At the Mekong Club, we focus on modern slavery, which falls under the broader umbrella of ‘social compliance’. By definition, social compliance focuses on the policies, procedures and practices that a company uses to protect the safety, rights, and health of their own workers and the workers throughout their extended supply chain. Modern slavery compliance forms an integral part of any social compliance strategy and as such developing a strong compliance approach can ensure that modern slavery is addressed in a meaningful way. Social compliance should never be something that comes from a checklist.  Reputational and legal risks that result from failures and breaches in compliance can seriously threaten the good name and standing of a company. This can have a lasting impact on their profits, prestige and growth. Understanding the importance of social compliance can make the difference between a company that runs into trouble and one that thrives.  

The main goal of a functioning social compliance program is to put in place systems and procedures to document, assess, and manage any risks or vulnerability.  Third party audits are the most common approaches used to ensure a company is in modern slavery compliance throughout its entire supply chain.  These assessments often focus on in-country labor laws, workplace and labour conditions, and workers’ satisfaction.  Once completed, audit findings, observations and supporting evidence are used to make recommendations that remediate a risk deficiency and improve internal controls to mitigate the identified risk.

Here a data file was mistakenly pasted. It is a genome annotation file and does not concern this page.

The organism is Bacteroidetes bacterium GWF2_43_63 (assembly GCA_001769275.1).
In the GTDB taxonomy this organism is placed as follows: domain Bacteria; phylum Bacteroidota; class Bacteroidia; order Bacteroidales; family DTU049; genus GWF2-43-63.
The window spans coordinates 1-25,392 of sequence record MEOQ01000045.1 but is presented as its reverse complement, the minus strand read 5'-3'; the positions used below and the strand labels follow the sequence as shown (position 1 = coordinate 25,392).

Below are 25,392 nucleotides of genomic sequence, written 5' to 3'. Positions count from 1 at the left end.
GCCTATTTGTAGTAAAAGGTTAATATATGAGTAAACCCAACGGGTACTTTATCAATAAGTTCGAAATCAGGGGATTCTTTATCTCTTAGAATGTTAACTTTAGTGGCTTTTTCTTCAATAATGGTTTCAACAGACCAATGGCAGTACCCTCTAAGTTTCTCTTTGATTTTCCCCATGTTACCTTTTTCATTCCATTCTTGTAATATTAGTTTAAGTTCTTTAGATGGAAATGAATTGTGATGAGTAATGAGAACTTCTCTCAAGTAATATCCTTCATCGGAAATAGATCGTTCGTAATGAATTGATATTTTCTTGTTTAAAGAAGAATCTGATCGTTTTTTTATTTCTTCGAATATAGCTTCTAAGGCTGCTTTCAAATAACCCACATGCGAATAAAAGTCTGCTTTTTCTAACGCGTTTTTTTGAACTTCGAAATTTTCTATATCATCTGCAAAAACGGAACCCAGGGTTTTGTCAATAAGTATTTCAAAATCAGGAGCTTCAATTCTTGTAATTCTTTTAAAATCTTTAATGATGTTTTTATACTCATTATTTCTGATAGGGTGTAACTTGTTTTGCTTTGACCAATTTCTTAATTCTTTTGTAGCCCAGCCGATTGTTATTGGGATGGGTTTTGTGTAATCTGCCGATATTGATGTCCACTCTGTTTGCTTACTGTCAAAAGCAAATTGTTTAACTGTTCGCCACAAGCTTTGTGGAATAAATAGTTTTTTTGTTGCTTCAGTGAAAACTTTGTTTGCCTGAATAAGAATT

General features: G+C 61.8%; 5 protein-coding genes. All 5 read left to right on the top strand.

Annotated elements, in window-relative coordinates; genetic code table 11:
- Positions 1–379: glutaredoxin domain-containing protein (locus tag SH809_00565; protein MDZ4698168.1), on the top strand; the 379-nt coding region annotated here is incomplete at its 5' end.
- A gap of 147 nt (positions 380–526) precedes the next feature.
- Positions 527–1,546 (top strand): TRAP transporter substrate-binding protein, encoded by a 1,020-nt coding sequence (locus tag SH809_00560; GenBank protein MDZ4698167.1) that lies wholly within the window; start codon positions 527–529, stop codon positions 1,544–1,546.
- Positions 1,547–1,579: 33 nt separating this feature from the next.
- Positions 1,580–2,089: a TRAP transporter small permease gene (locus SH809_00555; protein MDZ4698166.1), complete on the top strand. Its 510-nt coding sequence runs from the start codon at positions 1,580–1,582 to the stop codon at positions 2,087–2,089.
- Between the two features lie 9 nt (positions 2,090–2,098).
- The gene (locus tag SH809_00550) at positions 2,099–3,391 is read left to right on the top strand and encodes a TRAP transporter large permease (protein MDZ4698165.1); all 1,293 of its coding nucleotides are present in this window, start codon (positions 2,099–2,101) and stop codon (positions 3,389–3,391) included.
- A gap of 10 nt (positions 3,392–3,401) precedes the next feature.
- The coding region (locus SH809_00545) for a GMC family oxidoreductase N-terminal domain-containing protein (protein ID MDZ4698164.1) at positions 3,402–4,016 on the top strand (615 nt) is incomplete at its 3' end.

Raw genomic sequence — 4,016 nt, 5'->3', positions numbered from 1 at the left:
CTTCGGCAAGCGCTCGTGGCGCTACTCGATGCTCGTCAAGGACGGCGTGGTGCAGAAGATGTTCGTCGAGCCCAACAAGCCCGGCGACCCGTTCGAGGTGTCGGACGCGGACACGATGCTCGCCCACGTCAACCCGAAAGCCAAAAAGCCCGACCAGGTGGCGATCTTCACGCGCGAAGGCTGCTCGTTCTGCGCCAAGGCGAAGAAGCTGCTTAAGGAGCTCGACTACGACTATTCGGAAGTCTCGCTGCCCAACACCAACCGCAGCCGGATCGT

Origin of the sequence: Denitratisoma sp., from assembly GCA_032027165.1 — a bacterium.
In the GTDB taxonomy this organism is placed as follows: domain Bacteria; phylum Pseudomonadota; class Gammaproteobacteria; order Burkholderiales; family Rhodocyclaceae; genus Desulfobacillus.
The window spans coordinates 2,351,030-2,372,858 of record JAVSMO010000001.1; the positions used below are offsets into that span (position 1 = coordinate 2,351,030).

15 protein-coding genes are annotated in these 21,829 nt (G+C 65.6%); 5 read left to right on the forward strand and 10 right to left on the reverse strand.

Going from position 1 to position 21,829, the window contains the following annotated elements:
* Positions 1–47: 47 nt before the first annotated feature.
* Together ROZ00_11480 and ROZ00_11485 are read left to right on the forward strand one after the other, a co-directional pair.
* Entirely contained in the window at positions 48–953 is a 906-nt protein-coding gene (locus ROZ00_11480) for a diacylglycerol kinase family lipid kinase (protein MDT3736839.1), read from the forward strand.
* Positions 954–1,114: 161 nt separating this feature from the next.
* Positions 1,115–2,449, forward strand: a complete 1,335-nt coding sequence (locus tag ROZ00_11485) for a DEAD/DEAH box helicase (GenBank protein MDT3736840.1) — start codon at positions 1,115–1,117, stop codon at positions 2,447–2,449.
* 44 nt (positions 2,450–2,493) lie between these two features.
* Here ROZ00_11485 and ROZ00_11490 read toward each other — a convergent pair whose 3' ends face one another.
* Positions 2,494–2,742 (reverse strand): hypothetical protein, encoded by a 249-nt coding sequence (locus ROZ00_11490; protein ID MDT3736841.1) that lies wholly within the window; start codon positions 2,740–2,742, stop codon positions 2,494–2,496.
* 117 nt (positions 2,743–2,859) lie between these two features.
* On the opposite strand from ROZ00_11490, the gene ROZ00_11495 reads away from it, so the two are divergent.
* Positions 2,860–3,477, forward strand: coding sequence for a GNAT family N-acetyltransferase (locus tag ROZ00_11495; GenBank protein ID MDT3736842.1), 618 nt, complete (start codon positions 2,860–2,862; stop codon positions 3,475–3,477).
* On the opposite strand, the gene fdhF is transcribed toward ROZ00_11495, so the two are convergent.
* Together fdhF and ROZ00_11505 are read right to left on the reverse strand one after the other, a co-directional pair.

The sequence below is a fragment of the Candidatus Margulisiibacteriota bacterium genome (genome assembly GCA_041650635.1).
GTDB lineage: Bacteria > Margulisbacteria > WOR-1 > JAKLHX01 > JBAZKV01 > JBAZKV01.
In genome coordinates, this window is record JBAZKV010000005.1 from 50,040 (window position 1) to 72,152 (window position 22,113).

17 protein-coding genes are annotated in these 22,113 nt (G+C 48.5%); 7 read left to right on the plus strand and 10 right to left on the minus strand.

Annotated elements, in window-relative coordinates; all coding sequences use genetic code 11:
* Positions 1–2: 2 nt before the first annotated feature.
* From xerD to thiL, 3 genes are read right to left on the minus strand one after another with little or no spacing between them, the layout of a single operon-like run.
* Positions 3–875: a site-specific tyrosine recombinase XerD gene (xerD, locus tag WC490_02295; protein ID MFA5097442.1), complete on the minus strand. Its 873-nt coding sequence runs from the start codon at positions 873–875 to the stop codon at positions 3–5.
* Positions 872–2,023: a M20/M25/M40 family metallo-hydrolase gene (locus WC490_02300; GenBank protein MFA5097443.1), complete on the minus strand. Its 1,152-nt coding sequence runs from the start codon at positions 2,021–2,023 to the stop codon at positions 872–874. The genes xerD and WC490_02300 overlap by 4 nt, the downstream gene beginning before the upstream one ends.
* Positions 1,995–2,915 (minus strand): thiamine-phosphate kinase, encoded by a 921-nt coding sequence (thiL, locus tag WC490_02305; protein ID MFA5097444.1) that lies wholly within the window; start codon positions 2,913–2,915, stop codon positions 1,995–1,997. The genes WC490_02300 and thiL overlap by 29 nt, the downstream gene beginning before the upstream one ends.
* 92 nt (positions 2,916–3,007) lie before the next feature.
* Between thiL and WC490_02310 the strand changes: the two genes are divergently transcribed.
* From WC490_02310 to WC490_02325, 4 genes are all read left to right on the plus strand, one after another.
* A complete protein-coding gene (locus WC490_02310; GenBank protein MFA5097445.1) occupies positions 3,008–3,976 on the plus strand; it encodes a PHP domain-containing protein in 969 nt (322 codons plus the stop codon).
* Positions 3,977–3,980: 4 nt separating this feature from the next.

There are also a range of grievance apps and hotlines that can collect on the ground information related to employment practices.  If issues are identified, they can be addressed through policy changes, training and improved communication with management. 

Photo by Malte Luk from Pexels

There are three outcomes that result from a well-planned social compliance strategy. 

  1.  When a company takes an active role in tracking and addressing social compliance topics, this often results in measurable increases in worker satisfaction, worker retention, loyalty and increased productivity throughout the entire supply chain.  Satisfied workers contribute to a positive ambience at the workplace and increase workplace productivity.  
  2. When social compliance measures are tracked as part of an ESG framework, this allows investors to understand the financial risk and/or viability of a company.  When the “S” indicators are tracked, this can help investors to feel more confident that a company will not face reputational risk factors that could reduce its overall value.  
  3. Finally, when companies voluntarily report on their social compliance efforts, it allows consumers to see that a company cares.  This can result in increased customer loyalty and sales.  

One outcome of the COVID crisis was a renewed emphasis on the importance of companies demonstrating that they care about the planet, communities and their workers.  This increased emphasis has convinced many companies to revisit whether they are perceived as doing good or not. 

The necessary skills and capabilities to tackle most social compliance problems, whether it be legal, risk, accounting, communications, or financial expertise, exist within most brands.  With much more emphasis on ESG and “business with purpose,” these efforts will demonstrate that companies can be a part of the solution, not the problem. They demonstrate that robust social compliance and modern slavery compliance systems are not simply a pipe-dream but a practical necessity.

Thus, businesses that have good social compliance policies demonstrate that they are accountable to themselves, their suppliers, their shareholders and their employees. In this day and age, this is crucial to business’s success. 

Author: Matthew Friedman